- Government arts funding struggled in 2011. Funding of the National Endowment for the Arts decreased to $155 million in 2011, the first cut in a decade. Funding of the whole suite of federal arts-related agencies stayed very close to historic highs of previous years at about $1.8 billion. As a share of the federal domestic discretionary (non-military) budget, however, total arts funding dropped from 0.40 percent to 0.28 percent, between 2002 and 2011. Not included in these totals are arts programs embedded in the budgets of other federal departments and agencies such as Health and Human Services, GSA, Transportation, and Defense (which boasts vigorous music programs throughout the armed services). State and local arts funding dropped to historic lows in 2011 in dollars, in share of total expenditures, and per capita.
- Millions of Americans volunteer in the arts. Two Index measures show the range of volunteer engagement in the arts. Volunteering at an arts organization was the choice of service for over 2 million people in 2011, up 11 percent from 1.8 million in 2010. This amounts to 21 volunteers for every nonprofit arts organization in the country! But, this is only part of the story. In another federal study of volunteerism, 6.2 million Americans say that arts activities (such as playing music) are their main activities while volunteering, regardless of type of organization they volunteered for (a school or church, for example). Taken together, these show the depth and range of what volunteers contribute to the arts.
Changes in National Arts Index Indicators in 2013
This report features two new indicators, and the “retirement” of seven others. The two new data sources added to this year’s report help to paint a clearer picture of how the arts are supported by individuals and households.
- Arts work in volunteering (Indicator # 37)
- Share of households contributing to arts and culture organizations (Indicator # 54)
Seven data series that were in past National Arts Index reports are not available for 2011 and beyond. In keeping with our Index inclusion criteria, the seven have been “retired.” Their prior year values are still available; see Appendix F for details.
- Corporate dollars (Conference Board) In its place, a joint report by the Conference Board and Committee Encouraging Corporate Philanthropy was added last year
- Citations of arts and culture in bibliographic databases
- Museum visits
- Personal arts creativity experiences
- Arts and culture share of corporate funding (Conference Board)
- Population share engaged in personal creativity activities
- Arts, culture, and humanities in the Philanthropic Giving Index
While bruised and a little battered by the Great Recession, the arts industries showed resilience having survived, evolved, and maintained societal relevance during the worst economic downturn in generations. The National Arts Index tracks a continuing change in how audiences seek to consume the arts, with growing reliance on technology and major institutions struggling to maintain attendance numbers. The Index highlights changes in demand and supply, how audiences are engaging with (and spending money on) the arts and the constant tension between what artists and arts organizations produce and what the public wants to consume.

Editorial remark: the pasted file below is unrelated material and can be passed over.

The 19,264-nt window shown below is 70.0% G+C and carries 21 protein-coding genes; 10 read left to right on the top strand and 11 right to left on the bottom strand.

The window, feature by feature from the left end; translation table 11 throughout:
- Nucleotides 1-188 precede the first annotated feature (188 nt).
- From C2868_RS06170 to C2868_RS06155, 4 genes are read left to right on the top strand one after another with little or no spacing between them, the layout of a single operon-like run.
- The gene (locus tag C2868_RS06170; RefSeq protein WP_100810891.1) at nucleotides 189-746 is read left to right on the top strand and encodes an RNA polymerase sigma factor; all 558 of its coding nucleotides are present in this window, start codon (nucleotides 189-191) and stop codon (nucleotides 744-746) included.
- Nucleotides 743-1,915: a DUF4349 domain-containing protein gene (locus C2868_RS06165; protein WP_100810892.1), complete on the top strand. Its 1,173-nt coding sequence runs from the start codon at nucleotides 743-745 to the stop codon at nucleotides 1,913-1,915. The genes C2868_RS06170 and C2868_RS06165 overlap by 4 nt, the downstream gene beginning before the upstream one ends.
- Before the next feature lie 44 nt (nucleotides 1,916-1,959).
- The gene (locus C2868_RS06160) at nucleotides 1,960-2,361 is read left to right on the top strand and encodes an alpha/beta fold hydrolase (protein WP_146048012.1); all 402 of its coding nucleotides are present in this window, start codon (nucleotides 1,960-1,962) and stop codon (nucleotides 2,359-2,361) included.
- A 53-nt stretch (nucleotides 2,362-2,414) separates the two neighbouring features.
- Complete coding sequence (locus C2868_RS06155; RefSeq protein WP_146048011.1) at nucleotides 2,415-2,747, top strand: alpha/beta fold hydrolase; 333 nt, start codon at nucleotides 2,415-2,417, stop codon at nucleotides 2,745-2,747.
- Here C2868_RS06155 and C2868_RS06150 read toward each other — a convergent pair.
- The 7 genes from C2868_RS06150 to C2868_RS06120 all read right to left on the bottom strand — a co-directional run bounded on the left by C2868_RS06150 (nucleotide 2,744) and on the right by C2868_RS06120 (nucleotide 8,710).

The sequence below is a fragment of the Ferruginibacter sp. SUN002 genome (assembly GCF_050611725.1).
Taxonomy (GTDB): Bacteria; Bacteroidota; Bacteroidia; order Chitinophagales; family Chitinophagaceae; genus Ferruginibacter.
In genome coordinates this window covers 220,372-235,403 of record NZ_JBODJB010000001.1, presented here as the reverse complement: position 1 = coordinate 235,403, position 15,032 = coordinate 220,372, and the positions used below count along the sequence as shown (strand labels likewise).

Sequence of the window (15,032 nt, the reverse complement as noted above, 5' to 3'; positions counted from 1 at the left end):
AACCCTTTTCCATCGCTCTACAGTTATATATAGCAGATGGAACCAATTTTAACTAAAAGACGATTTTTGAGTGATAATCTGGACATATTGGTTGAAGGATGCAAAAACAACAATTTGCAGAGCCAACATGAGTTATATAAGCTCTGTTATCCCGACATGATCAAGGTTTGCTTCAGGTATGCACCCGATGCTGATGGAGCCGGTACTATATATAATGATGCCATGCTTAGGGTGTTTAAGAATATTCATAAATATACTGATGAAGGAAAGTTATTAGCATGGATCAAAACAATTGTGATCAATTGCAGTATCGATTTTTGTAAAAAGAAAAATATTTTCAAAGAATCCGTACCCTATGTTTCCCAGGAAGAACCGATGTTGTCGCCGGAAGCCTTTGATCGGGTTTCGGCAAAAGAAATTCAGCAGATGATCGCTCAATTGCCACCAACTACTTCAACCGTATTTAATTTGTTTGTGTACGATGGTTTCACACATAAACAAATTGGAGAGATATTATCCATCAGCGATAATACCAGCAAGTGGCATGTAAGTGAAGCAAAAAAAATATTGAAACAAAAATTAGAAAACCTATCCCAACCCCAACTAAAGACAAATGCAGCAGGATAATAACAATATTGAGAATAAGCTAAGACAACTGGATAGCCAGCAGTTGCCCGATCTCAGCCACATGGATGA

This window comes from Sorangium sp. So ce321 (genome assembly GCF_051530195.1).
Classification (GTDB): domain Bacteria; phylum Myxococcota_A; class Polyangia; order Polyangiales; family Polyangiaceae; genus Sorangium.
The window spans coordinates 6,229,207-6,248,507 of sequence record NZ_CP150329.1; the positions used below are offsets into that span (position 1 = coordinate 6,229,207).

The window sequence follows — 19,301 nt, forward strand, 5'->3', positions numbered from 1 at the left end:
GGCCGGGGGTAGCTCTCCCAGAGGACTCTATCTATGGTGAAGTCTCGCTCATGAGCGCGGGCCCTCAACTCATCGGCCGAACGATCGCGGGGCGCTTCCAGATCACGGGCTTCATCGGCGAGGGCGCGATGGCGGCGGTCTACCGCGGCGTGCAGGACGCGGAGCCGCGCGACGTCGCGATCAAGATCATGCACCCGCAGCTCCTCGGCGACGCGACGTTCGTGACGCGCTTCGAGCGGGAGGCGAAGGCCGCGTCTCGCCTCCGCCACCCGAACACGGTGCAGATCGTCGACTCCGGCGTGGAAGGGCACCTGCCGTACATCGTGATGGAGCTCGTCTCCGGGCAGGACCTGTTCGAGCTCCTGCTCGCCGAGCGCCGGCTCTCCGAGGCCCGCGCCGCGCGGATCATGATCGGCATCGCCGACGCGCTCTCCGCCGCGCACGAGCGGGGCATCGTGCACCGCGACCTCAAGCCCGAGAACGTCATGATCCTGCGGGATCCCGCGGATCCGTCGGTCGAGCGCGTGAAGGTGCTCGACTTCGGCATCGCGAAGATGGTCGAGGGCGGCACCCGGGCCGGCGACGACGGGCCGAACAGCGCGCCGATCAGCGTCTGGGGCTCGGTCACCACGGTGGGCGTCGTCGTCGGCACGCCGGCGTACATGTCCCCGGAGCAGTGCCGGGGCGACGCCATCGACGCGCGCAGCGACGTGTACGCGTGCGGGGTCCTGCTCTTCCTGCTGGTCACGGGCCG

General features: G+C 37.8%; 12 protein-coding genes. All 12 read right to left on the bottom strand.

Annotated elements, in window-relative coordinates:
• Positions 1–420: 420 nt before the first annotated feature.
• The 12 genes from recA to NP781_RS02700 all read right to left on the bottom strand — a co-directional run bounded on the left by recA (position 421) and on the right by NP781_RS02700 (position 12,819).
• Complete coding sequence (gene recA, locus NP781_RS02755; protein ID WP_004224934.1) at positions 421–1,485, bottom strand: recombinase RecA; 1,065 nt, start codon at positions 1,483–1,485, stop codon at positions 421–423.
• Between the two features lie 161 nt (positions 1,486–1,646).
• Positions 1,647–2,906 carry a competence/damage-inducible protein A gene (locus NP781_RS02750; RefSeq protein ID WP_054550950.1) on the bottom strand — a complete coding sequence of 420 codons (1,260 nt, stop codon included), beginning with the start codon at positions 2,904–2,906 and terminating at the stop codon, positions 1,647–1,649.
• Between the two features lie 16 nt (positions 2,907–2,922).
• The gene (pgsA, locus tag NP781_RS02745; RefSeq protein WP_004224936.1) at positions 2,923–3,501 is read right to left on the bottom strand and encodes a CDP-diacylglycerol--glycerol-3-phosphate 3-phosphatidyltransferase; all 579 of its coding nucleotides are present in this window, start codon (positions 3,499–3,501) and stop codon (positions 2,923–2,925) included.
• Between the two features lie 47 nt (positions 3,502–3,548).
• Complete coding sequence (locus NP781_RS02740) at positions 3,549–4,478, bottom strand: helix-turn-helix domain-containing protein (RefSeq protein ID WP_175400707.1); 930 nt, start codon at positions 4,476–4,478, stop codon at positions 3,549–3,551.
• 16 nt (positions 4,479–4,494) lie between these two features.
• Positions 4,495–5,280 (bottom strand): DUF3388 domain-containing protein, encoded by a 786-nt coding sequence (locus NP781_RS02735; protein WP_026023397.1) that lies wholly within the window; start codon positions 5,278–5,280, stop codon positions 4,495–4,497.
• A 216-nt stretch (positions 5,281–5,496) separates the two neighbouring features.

The arts in the U.S. are active venues of creativity and innovation in their artistic products. To ensure continued relevancy, arts organizations need to evolve as their communities evolve, which is key to growing audiences and reversing the downward trend in households contributing to nonprofit arts organizations.
About the National Arts Index: The Index is composed of 78 national-level indicators—the latest annual data produced by the federal government and private research organizations—and covers the 12-year span of 2000-11. The Index is set to a base score of 100 in 2003; every point difference is a one percent change from that year. There is no uppermost Index score, though higher is better. A score of 125 would convey that arts are more highly integrated as a fundamental component of society than during the past decade—characterized by strong financial health, ample capacity, innovation, vigorous participation, and a vital competitive position in American society.
Download all National Arts Index Reports (data 2008-2012).
Fast Facts from the Arts Index
Demand for arts in education by college-bound students is up!
According to data published by The College Board, the share of SAT test-takers with 4 years of arts or music classes in high school has grown over the past decade from 15% to 20%. The number of college arts degrees conferred annually have risen steadily from 75,000 to 129,000 over the past dozen years.